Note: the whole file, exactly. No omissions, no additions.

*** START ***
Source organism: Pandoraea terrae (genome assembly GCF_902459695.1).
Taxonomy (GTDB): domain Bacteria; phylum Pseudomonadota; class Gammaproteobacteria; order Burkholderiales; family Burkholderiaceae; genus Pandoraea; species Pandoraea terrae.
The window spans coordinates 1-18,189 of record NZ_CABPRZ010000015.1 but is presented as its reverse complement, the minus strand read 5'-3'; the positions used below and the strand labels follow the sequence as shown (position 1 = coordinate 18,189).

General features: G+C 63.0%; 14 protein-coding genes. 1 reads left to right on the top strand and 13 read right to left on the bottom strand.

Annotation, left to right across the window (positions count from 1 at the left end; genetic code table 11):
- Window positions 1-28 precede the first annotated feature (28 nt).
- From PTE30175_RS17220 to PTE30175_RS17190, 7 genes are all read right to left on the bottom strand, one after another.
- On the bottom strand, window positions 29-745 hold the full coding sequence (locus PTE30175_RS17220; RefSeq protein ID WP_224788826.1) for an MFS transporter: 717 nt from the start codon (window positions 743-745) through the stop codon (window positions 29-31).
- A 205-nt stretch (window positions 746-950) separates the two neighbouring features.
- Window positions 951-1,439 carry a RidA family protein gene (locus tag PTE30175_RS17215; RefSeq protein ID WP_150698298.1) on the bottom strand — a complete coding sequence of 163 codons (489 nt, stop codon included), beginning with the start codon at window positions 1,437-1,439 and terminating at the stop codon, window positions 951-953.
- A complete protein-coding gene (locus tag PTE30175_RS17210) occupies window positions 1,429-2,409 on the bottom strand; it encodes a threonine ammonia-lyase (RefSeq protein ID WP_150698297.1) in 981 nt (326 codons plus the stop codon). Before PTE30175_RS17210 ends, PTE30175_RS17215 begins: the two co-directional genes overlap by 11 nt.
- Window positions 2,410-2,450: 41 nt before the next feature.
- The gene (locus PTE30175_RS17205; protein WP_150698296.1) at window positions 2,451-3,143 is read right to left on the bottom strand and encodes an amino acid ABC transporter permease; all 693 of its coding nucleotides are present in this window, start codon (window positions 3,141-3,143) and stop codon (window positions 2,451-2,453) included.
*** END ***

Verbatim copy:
Source organism: Pandoraea terrae (genome assembly GCF_902459695.1).
Taxonomy (GTDB): domain Bacteria; phylum Pseudomonadota; class Gammaproteobacteria; order Burkholderiales; family Burkholderiaceae; genus Pandoraea; species Pandoraea terrae.
The window spans coordinates 1-18,189 of record NZ_CABPRZ010000015.1 but is presented as its reverse complement, the minus strand read 5'-3'; the positions used below and the strand labels follow the sequence as shown (position 1 = coordinate 18,189).

General features: G+C 63.0%; 14 protein-coding genes. 1 reads left to right on the top strand and 13 read right to left on the bottom strand.

Annotation, left to right across the window (positions count from 1 at the left end; genetic code table 11):
- Window positions 1-28 precede the first annotated feature (28 nt).
- From PTE30175_RS17220 to PTE30175_RS17190, 7 genes are all read right to left on the bottom strand, one after another.
- On the bottom strand, window positions 29-745 hold the full coding sequence (locus PTE30175_RS17220; RefSeq protein ID WP_224788826.1) for an MFS transporter: 717 nt from the start codon (window positions 743-745) through the stop codon (window positions 29-31).
- A 205-nt stretch (window positions 746-950) separates the two neighbouring features.
- Window positions 951-1,439 carry a RidA family protein gene (locus tag PTE30175_RS17215; RefSeq protein ID WP_150698298.1) on the bottom strand — a complete coding sequence of 163 codons (489 nt, stop codon included), beginning with the start codon at window positions 1,437-1,439 and terminating at the stop codon, window positions 951-953.
- A complete protein-coding gene (locus tag PTE30175_RS17210) occupies window positions 1,429-2,409 on the bottom strand; it encodes a threonine ammonia-lyase (RefSeq protein ID WP_150698297.1) in 981 nt (326 codons plus the stop codon). Before PTE30175_RS17210 ends, PTE30175_RS17215 begins: the two co-directional genes overlap by 11 nt.
- Window positions 2,410-2,450: 41 nt before the next feature.
- The gene (locus PTE30175_RS17205; protein WP_150698296.1) at window positions 2,451-3,143 is read right to left on the bottom strand and encodes an amino acid ABC transporter permease; all 693 of its coding nucleotides are present in this window, start codon (window positions 3,141-3,143) and stop codon (window positions 2,451-2,453) included.